This Week in Security News: XORDDoS and Kaiji Botnet Malware Variants Target Exposed Docker Servers and Ripple20 Vulnerabilities Could Impact Millions of IoT Devices
Welcome to our weekly roundup, where we share what you need to know about the cybersecurity news and events that happened over the past few days. This week, learn about two recently detected variants of existing Linux botnet malware types targeting exposed Docker servers. Also, read about a group of vulnerabilities dubbed Ripple20 that have the potential to critically impact millions of IoT devices across many different industries.
The Fear of Vendor Lock-in Leads to Cloud Failures
Vendor lock-in, the fear that by investing too much with one vendor an organization reduces their options in the future, has been an often-quoted risk since the mid-1990s. Organizations continue to walk a fine line with their technology vendors. Ideally, you select a set of technologies that not only meet your current needs but that align with your future vision as well.
How Do I Select a Mobile Security Solution for My Business?
The percentage of companies admitting to suffering a mobile-related compromise has grown, despite a higher percentage of organizations deciding not to sacrifice the security of mobile devices to meet business targets. To make things worse, the C-suite is the most likely group within an organization to ask for relaxed mobile security protocols – despite also being highly targeted by cyberattacks.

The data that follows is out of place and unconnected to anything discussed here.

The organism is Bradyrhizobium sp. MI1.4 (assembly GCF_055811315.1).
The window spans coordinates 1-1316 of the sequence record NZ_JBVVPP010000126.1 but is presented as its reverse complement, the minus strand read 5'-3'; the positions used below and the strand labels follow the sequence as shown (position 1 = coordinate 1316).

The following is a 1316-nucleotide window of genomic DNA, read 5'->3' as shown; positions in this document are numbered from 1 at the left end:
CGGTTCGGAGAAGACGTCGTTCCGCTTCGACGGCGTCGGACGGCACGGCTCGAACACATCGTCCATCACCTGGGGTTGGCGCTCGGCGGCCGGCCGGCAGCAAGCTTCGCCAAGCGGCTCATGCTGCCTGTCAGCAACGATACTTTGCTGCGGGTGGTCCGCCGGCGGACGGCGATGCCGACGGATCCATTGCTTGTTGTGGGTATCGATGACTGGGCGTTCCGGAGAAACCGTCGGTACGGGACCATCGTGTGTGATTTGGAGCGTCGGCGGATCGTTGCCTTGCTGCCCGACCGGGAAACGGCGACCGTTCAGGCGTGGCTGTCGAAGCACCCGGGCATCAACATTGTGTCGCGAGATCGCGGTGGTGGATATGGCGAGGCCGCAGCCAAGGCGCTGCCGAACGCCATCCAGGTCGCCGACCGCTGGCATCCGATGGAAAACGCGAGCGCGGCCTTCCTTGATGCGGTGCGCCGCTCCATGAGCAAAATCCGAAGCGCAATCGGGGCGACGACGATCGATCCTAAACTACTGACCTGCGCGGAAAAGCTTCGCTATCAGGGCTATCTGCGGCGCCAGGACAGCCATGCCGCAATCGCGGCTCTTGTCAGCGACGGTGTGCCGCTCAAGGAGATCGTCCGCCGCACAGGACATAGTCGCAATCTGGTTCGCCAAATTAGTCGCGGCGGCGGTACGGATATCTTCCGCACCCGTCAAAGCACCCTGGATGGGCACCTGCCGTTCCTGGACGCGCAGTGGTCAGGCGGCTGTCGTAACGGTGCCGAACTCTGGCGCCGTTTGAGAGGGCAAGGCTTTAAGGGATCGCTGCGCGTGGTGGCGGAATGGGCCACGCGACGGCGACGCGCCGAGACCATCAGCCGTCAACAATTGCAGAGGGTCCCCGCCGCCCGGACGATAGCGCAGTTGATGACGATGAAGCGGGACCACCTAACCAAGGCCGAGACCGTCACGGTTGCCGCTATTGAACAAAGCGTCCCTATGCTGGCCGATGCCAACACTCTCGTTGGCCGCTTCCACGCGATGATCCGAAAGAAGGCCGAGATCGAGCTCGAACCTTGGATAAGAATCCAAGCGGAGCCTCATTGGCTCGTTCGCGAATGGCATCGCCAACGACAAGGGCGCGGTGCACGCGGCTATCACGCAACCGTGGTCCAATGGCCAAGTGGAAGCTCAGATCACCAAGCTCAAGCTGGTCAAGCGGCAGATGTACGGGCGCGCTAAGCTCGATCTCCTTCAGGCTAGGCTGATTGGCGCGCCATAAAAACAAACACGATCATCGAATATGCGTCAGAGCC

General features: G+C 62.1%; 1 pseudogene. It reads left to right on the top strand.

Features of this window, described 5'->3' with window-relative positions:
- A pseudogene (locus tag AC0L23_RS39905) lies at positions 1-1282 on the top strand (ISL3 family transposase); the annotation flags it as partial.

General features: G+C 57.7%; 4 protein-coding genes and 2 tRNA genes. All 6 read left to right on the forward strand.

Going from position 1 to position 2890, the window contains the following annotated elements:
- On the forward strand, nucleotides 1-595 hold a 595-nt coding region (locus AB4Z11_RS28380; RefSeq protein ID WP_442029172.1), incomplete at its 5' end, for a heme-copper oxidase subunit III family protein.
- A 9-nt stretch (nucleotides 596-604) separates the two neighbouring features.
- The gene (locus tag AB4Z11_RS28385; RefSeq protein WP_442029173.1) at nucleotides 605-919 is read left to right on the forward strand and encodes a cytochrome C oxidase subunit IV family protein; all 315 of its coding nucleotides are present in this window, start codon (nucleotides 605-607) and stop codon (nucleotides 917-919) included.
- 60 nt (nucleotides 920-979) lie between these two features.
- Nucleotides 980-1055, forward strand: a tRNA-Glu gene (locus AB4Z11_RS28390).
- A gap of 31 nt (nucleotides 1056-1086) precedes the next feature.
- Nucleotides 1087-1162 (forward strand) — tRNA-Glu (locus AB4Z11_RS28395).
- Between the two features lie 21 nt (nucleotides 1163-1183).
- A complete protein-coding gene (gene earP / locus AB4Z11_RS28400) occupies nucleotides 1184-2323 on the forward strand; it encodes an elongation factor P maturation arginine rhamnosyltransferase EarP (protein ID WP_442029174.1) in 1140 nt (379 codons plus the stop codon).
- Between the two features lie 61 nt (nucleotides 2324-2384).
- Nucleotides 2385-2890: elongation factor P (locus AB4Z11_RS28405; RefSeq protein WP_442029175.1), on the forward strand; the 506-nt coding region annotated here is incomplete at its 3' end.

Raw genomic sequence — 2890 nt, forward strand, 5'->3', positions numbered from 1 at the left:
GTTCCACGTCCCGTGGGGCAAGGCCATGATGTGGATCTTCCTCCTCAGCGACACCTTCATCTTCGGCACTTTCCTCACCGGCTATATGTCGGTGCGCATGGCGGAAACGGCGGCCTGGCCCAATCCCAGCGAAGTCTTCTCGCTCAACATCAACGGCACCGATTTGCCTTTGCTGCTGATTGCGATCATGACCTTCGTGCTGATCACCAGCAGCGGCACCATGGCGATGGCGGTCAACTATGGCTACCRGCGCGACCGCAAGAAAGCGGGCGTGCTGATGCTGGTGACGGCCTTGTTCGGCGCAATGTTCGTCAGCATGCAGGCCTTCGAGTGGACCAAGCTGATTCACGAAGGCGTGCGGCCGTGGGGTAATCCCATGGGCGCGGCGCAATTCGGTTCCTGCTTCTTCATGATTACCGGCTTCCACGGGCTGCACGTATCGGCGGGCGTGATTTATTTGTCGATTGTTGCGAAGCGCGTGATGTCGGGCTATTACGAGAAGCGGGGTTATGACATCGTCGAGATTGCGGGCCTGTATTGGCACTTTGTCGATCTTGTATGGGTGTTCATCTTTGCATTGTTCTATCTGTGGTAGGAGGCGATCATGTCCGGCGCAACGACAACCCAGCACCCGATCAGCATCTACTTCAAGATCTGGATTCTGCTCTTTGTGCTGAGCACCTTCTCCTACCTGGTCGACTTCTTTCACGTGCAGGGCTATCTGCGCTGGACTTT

Knowing Your Shared Security Responsibility in Microsoft Azure and Avoiding Misconfigurations
Trend Micro is excited to launch new Trend Micro Cloud One™ – Conformity capabilities that will strengthen protection for Azure resources. As with any launch, there is a lot of new information, so we held a Q&A with one of the founders of Conformity, Mike Rahmati. In the interview, Mike shares how these new capabilities can help customers prevent or easily remediate misconfigurations on Azure.
FBI Warns K-12 Schools of Ransomware Attacks via RDP